What is the opposite of a party thread? Bespoke handcrafting of Orion heat shield, maintaining the workforce to fly SLS once in a blue moon, and all culminating in a 30 day trip in 10 years time to a piece of wrapped asteroid. Don't get me wrong, as a geologist I like asteroids, but we already have a fair bit of that stuff down here, it falls down the gravity well by itself. Is this important enough to blow the budget of the next 10 years on?

Cue in Talking Heads 'Stop making Sense' album: We're on a way to nowhere... :'(

I'd 'love' to see someone do a space-themed music video with that song as a soundtrack. The guys who used to do ones for the Shuttle missions; perhaps they could do a satirical one? :(  Or someone else if they had the software? I used to have video editing software that worked - but only with Windows 98 & XP. On Windows 7 now; I got nuthin.  :-[ I did a video 'Requiem For Constellation' once that was surprisingly effective... and sad. I've still got it somewhere.
« Last Edit: 11/29/2014 09:04 PM by MATTBLAK »
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Offline rcoppola

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I am so tired of the "Orion is taking us to Mars" meme. No...it's not. A Deep Space Habitat with an In-Space Propulsion system is taking us to Mars. And that's not even talking about actual Decent and Ascent to/from the martian surface.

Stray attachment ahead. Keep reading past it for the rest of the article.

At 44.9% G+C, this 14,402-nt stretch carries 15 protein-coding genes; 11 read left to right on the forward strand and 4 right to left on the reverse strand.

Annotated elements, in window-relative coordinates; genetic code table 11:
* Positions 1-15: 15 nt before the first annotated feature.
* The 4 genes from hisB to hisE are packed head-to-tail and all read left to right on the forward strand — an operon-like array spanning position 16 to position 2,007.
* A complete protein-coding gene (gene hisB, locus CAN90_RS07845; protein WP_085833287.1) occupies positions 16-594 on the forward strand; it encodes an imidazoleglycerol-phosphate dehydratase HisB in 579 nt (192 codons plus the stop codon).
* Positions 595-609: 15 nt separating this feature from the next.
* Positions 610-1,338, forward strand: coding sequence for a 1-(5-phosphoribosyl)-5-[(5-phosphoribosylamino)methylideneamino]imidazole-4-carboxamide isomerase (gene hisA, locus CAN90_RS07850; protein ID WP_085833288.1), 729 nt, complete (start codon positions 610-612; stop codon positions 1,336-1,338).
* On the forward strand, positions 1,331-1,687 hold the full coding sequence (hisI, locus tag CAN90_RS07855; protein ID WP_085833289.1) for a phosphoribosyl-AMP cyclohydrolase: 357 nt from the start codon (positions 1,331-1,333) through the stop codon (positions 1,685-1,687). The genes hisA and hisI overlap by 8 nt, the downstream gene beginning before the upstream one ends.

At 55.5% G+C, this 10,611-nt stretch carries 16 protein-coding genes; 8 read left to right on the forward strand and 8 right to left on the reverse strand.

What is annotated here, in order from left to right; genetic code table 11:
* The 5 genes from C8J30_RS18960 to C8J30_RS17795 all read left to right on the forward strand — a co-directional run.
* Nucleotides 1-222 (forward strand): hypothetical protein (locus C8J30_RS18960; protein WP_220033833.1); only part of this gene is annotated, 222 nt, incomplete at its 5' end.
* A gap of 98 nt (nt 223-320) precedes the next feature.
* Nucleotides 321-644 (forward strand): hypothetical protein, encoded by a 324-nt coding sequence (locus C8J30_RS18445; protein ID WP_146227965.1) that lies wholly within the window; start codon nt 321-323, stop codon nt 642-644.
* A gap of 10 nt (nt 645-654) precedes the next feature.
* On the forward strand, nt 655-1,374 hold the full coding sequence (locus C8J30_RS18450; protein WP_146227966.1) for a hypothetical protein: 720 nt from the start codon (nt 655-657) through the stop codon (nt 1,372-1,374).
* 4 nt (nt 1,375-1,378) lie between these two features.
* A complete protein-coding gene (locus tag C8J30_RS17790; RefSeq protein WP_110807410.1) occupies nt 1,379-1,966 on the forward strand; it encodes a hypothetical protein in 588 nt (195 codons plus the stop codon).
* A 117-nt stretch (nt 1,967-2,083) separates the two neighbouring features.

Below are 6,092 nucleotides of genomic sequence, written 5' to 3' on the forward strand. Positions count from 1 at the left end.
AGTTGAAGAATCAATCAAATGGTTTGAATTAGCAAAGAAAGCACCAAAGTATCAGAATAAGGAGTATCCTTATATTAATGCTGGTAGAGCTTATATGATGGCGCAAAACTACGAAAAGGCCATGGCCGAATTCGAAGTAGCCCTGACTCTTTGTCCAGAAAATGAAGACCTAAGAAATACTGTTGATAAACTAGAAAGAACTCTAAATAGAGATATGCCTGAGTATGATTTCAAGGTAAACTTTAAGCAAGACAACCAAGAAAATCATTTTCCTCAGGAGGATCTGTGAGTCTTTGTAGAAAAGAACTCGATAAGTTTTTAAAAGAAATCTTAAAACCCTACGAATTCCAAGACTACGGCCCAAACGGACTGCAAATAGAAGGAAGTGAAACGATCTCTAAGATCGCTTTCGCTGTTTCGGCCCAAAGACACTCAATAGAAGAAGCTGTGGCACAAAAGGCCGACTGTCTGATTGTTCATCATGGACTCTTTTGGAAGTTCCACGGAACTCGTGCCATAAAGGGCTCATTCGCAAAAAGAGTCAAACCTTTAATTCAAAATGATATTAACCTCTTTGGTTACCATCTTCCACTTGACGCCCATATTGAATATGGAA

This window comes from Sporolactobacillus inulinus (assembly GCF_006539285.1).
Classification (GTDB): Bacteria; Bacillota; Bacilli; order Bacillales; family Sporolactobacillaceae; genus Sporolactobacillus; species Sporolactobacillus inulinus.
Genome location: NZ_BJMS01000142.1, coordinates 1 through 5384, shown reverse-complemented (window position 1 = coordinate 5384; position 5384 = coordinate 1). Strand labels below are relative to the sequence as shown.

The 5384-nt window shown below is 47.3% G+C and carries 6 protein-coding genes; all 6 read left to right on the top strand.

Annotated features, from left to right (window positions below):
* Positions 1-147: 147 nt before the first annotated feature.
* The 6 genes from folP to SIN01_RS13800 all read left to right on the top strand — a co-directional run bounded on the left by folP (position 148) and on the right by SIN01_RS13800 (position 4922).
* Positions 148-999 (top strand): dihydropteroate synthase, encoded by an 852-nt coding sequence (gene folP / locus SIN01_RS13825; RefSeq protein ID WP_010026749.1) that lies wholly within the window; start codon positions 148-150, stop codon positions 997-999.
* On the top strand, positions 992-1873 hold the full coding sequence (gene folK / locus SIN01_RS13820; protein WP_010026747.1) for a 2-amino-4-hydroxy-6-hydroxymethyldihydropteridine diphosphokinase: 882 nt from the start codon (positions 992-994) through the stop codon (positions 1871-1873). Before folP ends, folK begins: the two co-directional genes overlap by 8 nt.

The ARM does nothing to facilitate any of what we actually need. ARM should be cancelled. NASA should provide the commercial space community with a set of basic requirements for DSH - ISP, select the best bids. provide their expertise and get on with it.

Now, if you want to go way out to visit a NEA, while testing out an initial DSH - ISP, then be my guest. Otherwise, stop waisting your/our time.

As a side note, although I will be cheering on Orion's test flight, I'd just assume we scrap her too. We just need a way to get up to a DSH and back from a high velocity Mars return profile. So let's just issue another CC contract for that requirement and let Boeing and SpaceX have at it. 
« Last Edit: 11/29/2014 09:32 PM by rcoppola »
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Online Lar

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SpaceX is not going to Mars without massive support from NASA. That could happen and I think it should happen. There is nothing wrong with a NASA led public-private partnership. It doesn't have to be all one way or the other.


My read, could be wrong, and I'm a heavy koolaid drinker, to be sure, is that Musk is going. If NASA wants to help, great, but he's going to Mars. You may disagree. It may take longer without NASA but our destiny is to be a multiplanet species. Government won't get us that.

Yes, NASA money helped get SpaceX to where it is at this point in time. But it is not a given that they necessarily would be nonexistant/bankrupt/not making any progress. The money helps but it's not the be-all/end-all.

Quote

Quote
Someone else posted a nice summary of what 7B USD buys for SLS vs. what it got from SpaceX. Those numbers pretty much speak for themselves.